A few weeks ago, a colleague shared a trending tweet on social media by a 3rd year nursing student, Keabetswe. The tweet read ‘O jewa ke eng?’ loosely translated ‘what is bothering you?’ This singular tweet, written in Keabetswe’s home language (Setswana), had garnered over 8,000 responses in less than two months, I was definitely intrigued.
The responses, on the surface, came across as an ‘open season’ for confessions, but as one dug deeper, worrisome issues around the gross inequality that plagues South Africa came to the fore, specifically that of the number of school leavers, even those in tertiary institutions, who were hungry. A particular response read:
“Hardly bath no toiletries. 3 days without food. Can’t even go to class. No money for rent for following month. 3rd year student at NWM. I feel like dying.Depressed as f***. Posted this using campus WI-FI. Kopa thuso babaetso”.
Unfortunately, this is a reflection of the food security status of a good number of students all over campuses in South African tertiary institutions. In a society with gross levels of inequalities such as South Africa, it is hardly a surprise that the right to food is constantly denied for a vast majority of the poor.
This however remains an anomaly, given the constitutional guarantees to the right to food in South Africa. Section 27 of the Constitution guarantees the right to have access to food for everyone.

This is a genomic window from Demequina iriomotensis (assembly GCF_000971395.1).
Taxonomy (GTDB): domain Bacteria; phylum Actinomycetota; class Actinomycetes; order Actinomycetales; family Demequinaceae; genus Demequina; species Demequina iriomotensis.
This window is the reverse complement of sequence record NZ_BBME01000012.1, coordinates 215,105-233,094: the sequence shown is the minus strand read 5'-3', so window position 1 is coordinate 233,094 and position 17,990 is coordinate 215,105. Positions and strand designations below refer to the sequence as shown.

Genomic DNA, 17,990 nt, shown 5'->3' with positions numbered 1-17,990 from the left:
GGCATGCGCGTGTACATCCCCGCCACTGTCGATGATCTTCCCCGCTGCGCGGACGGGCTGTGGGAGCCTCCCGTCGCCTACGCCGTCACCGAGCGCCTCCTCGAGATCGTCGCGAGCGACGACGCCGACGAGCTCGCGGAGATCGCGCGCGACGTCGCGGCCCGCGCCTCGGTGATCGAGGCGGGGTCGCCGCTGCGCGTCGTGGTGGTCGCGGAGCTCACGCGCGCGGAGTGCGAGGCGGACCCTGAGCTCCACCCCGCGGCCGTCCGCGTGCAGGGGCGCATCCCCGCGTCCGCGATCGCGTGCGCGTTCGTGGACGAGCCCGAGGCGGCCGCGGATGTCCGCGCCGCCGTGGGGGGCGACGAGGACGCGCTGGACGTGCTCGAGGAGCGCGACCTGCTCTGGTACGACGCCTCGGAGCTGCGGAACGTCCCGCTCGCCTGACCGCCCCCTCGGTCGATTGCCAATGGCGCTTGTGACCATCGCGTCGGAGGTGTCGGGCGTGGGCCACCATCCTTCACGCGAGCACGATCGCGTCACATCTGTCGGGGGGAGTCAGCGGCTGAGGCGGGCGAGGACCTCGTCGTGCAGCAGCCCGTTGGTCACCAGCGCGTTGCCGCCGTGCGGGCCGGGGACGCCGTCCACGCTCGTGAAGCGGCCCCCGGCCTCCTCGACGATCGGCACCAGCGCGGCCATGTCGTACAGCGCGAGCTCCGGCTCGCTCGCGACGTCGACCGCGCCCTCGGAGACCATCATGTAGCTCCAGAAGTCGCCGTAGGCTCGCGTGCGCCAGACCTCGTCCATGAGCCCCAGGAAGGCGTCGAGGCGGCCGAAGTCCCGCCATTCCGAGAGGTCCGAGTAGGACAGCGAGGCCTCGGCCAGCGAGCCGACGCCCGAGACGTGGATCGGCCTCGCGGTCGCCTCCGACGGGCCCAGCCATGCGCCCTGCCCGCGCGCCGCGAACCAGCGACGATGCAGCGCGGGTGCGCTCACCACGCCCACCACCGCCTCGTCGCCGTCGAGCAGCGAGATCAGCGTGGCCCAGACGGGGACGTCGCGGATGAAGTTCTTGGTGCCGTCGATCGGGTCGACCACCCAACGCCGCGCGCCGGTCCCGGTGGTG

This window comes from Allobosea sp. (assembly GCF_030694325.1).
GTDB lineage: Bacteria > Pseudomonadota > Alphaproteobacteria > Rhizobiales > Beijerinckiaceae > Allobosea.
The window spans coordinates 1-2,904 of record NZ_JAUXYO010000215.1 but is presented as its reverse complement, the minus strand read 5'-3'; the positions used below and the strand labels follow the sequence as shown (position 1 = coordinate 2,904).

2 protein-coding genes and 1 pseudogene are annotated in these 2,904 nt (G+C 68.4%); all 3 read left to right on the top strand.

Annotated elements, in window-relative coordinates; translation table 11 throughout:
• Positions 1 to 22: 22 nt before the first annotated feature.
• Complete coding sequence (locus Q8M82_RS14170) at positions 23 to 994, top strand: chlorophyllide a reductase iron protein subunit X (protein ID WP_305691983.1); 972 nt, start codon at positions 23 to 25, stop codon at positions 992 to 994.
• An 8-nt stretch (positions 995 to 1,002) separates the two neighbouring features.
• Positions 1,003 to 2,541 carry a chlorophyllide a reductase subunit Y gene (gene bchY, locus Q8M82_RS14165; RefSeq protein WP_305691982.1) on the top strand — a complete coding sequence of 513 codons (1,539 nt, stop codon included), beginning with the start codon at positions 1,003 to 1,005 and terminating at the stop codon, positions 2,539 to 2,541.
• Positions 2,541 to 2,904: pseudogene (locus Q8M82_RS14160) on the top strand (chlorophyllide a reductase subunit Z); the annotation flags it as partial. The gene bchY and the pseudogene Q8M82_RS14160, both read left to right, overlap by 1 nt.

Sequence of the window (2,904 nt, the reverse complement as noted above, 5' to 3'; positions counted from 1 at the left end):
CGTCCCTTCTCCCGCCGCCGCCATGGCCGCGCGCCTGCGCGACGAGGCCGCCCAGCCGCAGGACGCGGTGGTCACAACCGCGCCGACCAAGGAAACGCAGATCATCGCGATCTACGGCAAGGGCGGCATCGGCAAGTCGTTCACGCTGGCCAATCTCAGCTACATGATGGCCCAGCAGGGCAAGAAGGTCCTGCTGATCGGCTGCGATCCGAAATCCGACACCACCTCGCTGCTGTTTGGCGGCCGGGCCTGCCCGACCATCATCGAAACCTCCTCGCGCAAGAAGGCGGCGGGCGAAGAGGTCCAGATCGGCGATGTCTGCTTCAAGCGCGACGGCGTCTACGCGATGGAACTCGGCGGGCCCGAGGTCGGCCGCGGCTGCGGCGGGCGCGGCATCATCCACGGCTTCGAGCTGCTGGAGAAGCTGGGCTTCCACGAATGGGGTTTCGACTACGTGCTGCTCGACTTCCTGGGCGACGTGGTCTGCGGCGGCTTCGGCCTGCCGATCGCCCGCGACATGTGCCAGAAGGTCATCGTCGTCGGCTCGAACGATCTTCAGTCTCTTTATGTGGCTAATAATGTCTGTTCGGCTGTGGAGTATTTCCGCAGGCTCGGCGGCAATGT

Furthermore, guarantees under international and regional instruments to which South Africa is signatory further enshrine the right to food for all.
Why then do we have students in South African tertiary institutions going to bed hungry daily? There isn’t one specific answer- the food insecurity in tertiary institutions is a reflection of the food insecurity in the broader society.
Students are hungry because they come from homes where hunger is rife. Also, there is a vacuum for school leavers (students in tertiary institutions inclusive) in terms of social security nets in the country.
The ages of 18 – 59 within which school leavers fall, have no legalised or formalised structures for social assistance in South Africa. The assumption that these ages are in their productive years and a sense of dependence should not be fostered by the provision of grants, does not take cognisance of the fact that persons within this age group are often times studying or unemployed.
There is also the problem of budgetary allocation to tertiary institutions and student funding bodies such as NSFAS, and the processes leading up to the determination of subsistence allowance amounts, which doesn’t take into consideration the realities of a sufficiently nutritious basket of food for a month.
It should not be that students go to bed on our campuses hungry- for days. This should bother us all enough to seek urgent solutions. There isn’t one simple answer- the answer lies in a myriad of suggestions: student consultation, policy intervention, university administrations intervention, civil society action, non-state actors’ intervention and even judicial pronouncement. The truth is all hands must be on deck to feed our students.
Socio Economic Rights Project
Dullah Omar Institute